What can a laptop do than an iPad can't?

Discussion in 'iPad' started by yanksrock100, Jun 19, 2012.

  1. yanksrock100 macrumors 6502a


    Oct 30, 2010
    San Diego
    Hey guys. I'm a student, and was looking at MacBooks for school. Then I thought, I could use an iPad for everything I do, right? I mostly surf the web, email, FaceTime, and write documents. Also, I do minor video and photo editing (which can be achieved using the iPhoto and iMovie app). I can do school work using a Bluetooth keyboard. I can get a larger viewing area using a $99 apple tv.

    So, what can a laptop (MacBook) do that the new iPad can't?
    What is your opinion of using an iPad instead of a MacBook? It's certainly cheaper...it has a better screen...ect.

  2. basesloaded190 macrumors 68030


    Oct 16, 2007
    Depending on what you are going to school for, Word, Excel, and PP will be crucial for most Universities. I know there is Pages, Keynote, and Numbers, but they aren't the same and it can be a pain going back and forth with both formats.
  3. Night Spring macrumors G5

    Night Spring

    Jul 17, 2008
    Do you actually have an iPad, and have you tried to write a paper using one?

    The iPad is a wonderful device, but the list of things a MacBook can do that an iPad can't is quite extensive. And even some of the things you *can* do on an iPad, like write a paper, is MUCH easier to do on a notebook or desktop.

    I have a hard time imagining that anyone could get through school with an iPad as their only computing device. If you have a desktop at home, and use the iPad as your on-the-go device, then MAYBE, depending on the kind of classes you take, and how iPad friendly your school setup is.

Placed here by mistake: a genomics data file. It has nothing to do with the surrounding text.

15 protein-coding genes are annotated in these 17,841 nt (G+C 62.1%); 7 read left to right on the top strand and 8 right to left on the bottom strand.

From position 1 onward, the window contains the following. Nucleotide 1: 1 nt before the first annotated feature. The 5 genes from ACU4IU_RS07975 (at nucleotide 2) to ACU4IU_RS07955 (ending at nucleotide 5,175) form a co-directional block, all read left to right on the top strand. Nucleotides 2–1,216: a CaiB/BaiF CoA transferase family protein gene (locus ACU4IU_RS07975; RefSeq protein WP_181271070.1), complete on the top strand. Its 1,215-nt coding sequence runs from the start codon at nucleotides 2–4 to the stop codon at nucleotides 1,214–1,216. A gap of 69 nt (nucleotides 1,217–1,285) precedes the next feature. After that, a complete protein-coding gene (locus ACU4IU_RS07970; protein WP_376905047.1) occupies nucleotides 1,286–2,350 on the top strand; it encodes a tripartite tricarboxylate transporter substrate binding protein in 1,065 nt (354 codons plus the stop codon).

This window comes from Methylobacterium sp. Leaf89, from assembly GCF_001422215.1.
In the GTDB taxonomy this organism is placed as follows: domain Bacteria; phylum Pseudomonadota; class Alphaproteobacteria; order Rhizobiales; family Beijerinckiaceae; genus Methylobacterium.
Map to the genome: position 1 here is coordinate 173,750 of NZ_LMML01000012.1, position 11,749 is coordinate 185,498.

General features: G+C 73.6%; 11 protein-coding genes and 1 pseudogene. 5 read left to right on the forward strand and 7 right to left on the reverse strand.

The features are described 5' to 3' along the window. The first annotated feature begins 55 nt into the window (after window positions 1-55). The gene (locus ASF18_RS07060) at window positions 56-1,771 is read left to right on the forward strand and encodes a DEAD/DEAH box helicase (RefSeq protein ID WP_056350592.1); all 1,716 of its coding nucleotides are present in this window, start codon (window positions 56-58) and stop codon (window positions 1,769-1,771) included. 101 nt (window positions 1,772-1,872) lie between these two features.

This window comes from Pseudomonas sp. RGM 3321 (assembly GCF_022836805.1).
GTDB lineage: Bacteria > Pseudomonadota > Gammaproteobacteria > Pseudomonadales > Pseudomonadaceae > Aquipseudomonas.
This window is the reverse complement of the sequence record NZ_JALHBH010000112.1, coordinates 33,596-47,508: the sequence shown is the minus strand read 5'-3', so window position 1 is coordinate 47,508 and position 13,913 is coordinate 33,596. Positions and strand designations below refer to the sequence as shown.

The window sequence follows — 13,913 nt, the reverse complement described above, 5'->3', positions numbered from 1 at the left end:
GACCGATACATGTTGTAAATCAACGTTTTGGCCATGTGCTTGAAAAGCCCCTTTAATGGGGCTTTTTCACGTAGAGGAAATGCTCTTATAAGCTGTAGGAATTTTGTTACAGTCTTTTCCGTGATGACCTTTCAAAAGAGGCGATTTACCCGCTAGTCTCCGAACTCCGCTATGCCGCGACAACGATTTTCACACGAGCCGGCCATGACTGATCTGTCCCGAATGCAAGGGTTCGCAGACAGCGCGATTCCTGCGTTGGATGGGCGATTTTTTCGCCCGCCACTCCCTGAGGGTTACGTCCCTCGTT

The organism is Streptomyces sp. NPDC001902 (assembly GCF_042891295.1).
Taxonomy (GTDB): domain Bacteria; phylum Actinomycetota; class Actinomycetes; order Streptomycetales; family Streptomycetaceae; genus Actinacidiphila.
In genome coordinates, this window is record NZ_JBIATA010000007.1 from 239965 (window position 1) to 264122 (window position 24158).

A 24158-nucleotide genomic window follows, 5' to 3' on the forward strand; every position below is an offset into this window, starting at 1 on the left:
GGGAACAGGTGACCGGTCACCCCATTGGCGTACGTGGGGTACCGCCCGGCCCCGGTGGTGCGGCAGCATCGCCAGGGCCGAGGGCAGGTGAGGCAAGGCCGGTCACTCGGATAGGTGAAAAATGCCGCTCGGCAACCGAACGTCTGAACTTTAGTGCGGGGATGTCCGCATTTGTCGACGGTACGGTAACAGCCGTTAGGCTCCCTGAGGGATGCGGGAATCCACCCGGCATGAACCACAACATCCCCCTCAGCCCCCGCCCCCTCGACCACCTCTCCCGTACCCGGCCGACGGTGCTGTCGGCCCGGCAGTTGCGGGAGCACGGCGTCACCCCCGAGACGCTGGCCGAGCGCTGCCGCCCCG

4. silverblack, Jun 19, 2012
    Last edited: Jun 19, 2012

    silverblack macrumors 68030


    Nov 27, 2007
    Things that I require my students to do, which need access to computers, and cannot be done on iPad:

    - run full version of Excel
    - (updated) use full version of endnote with cite as you write function on word
    - use full version PowerPoint to prepare posters for presentation
    - access special education website to download files (flash based?) which don't work on iPad

    Bottom line: while iPad is a very useful tool for school, you'll also need to have a computer. It doesn't need to be an expensive Mac, a cheap old pc would do, and you don't have to have a laptop.
  5. Night Spring macrumors G5

    Night Spring

    Jul 17, 2008
  6. FSMBP macrumors 68020


    Jan 22, 2009
    Open multiple windows at the same time. I remember writing a paper for a film-class and it was nice having the movie playing for reference while I was typing. Or using an article on an online database & having that open next to your paper.

    That's just my example; I couldn't imagine constantly swiping between applications (I'm lazy :p)
  7. silverblack macrumors 68030


    Nov 27, 2007
  8. ZBoater macrumors G3


    Jul 2, 2007
    Sunny Florida
    Run any number of software programs, like the firmware update program on your favorite gadget?
  9. old-wiz macrumors G3

    Mar 26, 2008
    West Suburban Boston Ma
    Store a huge amount of data locally, easily 400 gb, without accessing cloud or net. Read DVDs if you want to watch a movie without paying for the download. Attach USB flash drives. Connect via ethernet, which is faster than wi-fi.
  10. jojoba macrumors 68000

    Dec 9, 2011
    I use my iPad for several hours every day for my academic work, but if I was choosing between that and a macbook air, there is no question that I'd go for the macbook air, for the following reasons:

    - multi tasking (hugely helpful when you're writing papers, switching back and forth between the paper, journal articles, lecture notes, and so on)
    - referencing papers (to my knowledge, it's impossible to cite while you write on the iPad)
    - printing from the iPad can be more of hassle than from a macbook
    - and as others have said, full fledged versions of Microsoft Office are missing, as is also a USB port

    In short, I agree with silverblack:

  11. Snowy_River macrumors 68030


    Jul 17, 2002
    Corvallis, OR